Bronzeville: Black Chicago in Pictures, 1941-1943
This text presents a historical view of Chicago, once referred by Nicholas Lemann to as “the capital of black America.”. It provides historical references to the living conditions of black communities as a result of Franklin D. Roosevelt’s New Deal. Focusing on Chicago’s South Side, the sole area of occupation for black families during the first Great Migration, the book presents a catalogue of photographs featuring city streets and sidewalks, thriving businesses, popular cabarets, and the intentionally overcrowded kitchenette housing units. The text portrays Chicago as the potential center of black culture and nationalist movements in America, supplanting Harlem in this regard. This is an excellent text to read alongside Spatializing Blackness: Architectures of Confinement and Black Masculinity in Chicago , by Rashad Shabazz below, which provides context to these beautiful photographs.
Spatializing Blackness: Architectures of Confinement and Black Masculinity in Chicago
University of Illinois Press
This text discusses the consequences for black communities and black men in the built environment. Focusing on Chicago’s Black Belt on the city's South Side, Rashad Shabazz interrogates myriad residual effects, from policing to incarceration to restrictive urban planning. Highlighting the kitchenette, an iconic architectural space in the black community, he mines the role of race and segregation in domesticity. The result is an intersectional portrayal of the racialization of occupiable space and the politics of mobility under conditions of perceived freedom, and the ways black men react as a result. I recommend reading alongside Bronzeville: Black Chicago in Pictures 1941-1943 above, which provides visual evidence of the unfortunate housing accommodations discussed here.
Sites of Memory: Landscapes of Race and Ideology
Princeton Architectural Press
This text is a compilation of national authors providing multiple perspectives on architecture and race in the built environment. In particular, I recommend editor Craig E. Barton's essay on the duality and invisibility of race and memory in the American South, which provides historical precedence for black domesticity in the region with the largest black population; Nathaniel Q. Belcher's discussion of Miami’s role in the greater black South; and Bradford Grant's exploration of accommodation, resistance, and appropriation in African-American building. These three essays offer clarity on the black experience in the home, on the porch, and in neighborhoods. Elsewhere in this collection, the essays contributed by women of color provide the additional lens of gender with relation to space.
The Poetics of Space
Bachelard uses architecture, specifically the single family dwelling, as a way to discuss issues of occupation, psychology, and design. From my perspective as a researcher concerned with ideologies of black space, an influential Euro-centric perspective is critical in comparing and contrasting the ways in which different cultures inhabit space. Bachelard uses prose and poetry while discussing the personal and emotional response to buildings. When placed in the context of black domesticity one can better understand the manipulation of finite space and the limitations of space that is provided to the black family. Additionally, one can better understand the connection to the porch and the kitchen as spaces of comfort, compassion and care. When paired with Carrie Mae Weems kitchen table series, Bachelard's text becomes alive.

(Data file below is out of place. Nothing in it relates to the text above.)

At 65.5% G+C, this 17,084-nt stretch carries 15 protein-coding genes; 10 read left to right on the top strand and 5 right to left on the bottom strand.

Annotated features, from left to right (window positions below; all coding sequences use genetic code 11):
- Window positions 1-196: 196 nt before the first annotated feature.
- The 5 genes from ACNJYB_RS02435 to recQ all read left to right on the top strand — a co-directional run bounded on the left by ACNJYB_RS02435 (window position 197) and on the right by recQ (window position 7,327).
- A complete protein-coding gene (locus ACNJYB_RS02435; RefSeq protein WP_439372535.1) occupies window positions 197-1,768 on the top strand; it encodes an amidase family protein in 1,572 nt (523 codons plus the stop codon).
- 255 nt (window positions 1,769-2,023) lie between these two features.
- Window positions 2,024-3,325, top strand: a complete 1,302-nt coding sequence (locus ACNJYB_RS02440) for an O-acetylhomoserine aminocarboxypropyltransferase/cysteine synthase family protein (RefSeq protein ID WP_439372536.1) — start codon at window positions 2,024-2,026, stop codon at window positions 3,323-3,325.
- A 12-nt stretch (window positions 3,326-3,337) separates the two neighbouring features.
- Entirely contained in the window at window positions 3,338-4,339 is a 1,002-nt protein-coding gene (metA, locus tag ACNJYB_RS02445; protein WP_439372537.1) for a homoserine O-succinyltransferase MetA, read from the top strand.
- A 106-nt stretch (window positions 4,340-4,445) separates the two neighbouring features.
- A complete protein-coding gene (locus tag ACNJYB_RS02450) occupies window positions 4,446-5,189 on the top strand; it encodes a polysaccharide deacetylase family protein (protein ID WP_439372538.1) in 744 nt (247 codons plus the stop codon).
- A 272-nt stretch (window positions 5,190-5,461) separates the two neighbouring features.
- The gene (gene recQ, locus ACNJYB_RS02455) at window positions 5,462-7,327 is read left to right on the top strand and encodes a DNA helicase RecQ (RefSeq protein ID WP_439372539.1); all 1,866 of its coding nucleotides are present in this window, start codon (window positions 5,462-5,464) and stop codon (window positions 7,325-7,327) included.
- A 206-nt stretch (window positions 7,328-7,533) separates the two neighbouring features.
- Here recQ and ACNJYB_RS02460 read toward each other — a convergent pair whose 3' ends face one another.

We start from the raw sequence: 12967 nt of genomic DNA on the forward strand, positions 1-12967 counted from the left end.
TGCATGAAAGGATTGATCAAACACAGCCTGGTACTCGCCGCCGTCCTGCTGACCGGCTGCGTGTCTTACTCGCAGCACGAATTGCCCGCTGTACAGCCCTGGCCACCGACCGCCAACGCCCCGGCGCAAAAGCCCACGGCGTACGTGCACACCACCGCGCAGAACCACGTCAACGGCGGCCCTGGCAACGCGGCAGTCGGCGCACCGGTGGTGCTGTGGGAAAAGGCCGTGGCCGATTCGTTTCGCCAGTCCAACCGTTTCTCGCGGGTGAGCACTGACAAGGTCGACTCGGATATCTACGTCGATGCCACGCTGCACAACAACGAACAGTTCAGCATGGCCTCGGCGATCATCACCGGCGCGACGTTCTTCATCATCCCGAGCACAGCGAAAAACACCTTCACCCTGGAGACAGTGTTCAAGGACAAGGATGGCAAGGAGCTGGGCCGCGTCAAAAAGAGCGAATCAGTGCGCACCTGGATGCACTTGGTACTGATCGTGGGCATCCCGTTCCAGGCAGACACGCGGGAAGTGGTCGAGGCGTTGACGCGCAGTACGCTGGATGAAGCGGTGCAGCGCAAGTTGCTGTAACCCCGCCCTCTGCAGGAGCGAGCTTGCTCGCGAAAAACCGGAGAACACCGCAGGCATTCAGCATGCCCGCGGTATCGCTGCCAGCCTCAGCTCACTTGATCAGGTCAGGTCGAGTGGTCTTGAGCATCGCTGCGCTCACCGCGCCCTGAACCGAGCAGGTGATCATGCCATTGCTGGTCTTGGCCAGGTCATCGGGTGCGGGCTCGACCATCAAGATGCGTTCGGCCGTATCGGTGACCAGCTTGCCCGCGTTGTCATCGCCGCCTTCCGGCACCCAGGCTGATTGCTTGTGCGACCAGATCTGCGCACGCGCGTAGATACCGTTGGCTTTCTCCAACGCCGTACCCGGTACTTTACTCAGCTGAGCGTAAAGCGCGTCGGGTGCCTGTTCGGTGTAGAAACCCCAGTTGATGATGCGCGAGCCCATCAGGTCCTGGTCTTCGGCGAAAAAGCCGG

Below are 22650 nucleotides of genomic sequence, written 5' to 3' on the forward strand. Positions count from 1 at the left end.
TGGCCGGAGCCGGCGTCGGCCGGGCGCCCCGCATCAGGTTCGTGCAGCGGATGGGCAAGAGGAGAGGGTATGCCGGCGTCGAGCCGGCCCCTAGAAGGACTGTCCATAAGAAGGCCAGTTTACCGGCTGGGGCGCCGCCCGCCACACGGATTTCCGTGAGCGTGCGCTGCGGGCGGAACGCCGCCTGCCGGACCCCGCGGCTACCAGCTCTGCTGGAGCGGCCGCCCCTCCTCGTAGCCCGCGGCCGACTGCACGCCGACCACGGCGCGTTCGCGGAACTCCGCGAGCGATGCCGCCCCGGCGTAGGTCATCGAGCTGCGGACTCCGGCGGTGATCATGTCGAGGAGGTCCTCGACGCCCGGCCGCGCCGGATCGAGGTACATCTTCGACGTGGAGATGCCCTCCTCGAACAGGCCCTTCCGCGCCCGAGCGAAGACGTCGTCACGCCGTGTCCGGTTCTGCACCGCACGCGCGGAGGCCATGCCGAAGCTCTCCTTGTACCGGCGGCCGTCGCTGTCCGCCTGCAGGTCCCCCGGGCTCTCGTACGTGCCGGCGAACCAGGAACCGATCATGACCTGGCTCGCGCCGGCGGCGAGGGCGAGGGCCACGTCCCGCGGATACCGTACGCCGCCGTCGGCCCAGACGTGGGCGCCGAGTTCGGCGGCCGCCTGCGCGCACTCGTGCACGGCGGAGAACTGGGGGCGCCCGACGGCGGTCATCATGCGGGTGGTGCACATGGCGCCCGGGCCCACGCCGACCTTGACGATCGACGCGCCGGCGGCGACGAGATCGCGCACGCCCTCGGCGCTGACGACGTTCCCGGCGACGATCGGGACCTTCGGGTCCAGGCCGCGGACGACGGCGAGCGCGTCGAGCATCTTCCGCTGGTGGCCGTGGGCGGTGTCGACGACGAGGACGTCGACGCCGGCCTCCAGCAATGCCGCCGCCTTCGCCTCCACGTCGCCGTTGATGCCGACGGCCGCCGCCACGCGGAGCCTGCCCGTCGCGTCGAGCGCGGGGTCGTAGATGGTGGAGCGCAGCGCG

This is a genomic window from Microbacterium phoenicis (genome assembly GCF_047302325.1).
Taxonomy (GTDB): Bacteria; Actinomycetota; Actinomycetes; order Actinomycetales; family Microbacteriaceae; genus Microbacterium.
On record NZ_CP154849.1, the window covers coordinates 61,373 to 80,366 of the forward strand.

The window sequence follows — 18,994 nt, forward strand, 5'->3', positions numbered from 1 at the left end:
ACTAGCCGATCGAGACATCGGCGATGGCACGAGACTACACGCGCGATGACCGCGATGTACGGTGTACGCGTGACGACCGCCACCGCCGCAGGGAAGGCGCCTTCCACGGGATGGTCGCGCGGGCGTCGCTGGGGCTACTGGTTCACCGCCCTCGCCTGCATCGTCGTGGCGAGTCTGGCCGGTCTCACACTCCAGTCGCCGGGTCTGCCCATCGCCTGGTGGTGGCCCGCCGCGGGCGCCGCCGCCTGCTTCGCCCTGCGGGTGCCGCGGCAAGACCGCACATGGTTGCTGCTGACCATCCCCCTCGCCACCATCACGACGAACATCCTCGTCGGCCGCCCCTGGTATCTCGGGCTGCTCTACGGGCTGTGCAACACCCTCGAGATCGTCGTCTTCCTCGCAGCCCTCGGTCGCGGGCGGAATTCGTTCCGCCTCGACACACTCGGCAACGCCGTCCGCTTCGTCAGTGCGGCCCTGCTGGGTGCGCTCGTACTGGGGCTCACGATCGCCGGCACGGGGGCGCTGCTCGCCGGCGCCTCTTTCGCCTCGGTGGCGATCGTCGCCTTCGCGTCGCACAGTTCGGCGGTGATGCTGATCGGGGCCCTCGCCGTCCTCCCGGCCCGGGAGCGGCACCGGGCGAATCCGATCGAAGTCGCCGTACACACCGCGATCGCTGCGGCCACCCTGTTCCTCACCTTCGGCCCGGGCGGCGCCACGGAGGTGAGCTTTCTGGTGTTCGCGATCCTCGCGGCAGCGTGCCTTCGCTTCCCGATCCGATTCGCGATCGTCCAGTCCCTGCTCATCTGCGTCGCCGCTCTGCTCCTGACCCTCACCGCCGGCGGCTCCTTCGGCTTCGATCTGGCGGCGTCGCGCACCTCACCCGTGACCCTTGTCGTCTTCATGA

White Flight/Black Flight: The Dynamics of Racial Change in an American Neighborhood
Cornell University Press
This text explores the systemic issues through which a neighborhood transforms from a predominately white neighborhood into a predominately black neighborhood. In order to illicit objective and comprehensive answers, Woldoff utilizes a pseudonym to describe what is found in a typical metropolitan city in America. It acts as a social study through personal interviews of the many ways that institutional racism, unfair urban planning practices, and outright bigotry impacts the built environment. This text pairs well with When Ivory Towers Were Black: A Story About Race in America’s Cities and Universities, by Sharon Egretta Sutton. While Woldoff’s text examines neighborhoods at the residential level, Sutton’s text observes from an institutional level.
kitchen table series
This text presents the kitchen as a place of domesticity, blackness, and gender. Weems devoted a small segment of her daily life to taking a photograph of herself in her kitchen. The book documents her relationships with her lover, her family (her daughter, especially), and friends. It provides an important view into the life of an African-American woman, a demographic often ignored and woefully underrepresented in architecture. Additionally, when placed in the context of the role of female black labor, this text becomes more influential to the understanding of spatializing blackness.
When Ivory Towers Were Black : A Story About Race in America's Cities and Universities
Fordham University Press
This text by Sharon Egretta Sutton is a critical piece of any study on the ramifications of racial prejudice and the built environment. Utilizing one of the most traditional black means of historical dissemination, the griot, this is an important story of how Columbia University encroached upon the historically black neighborhood of Harlem. Intertwined with the Civil Rights movement of the 1960s, Sutton’s text is a must-read. The inclusion of an alphabetical list of the students of color who attended the School of Architecture during this era is critical to the contemporary understanding of race and architecture: the list amounts to 22 students over a decade. This abhorrent statistic is all too typical of architecture education.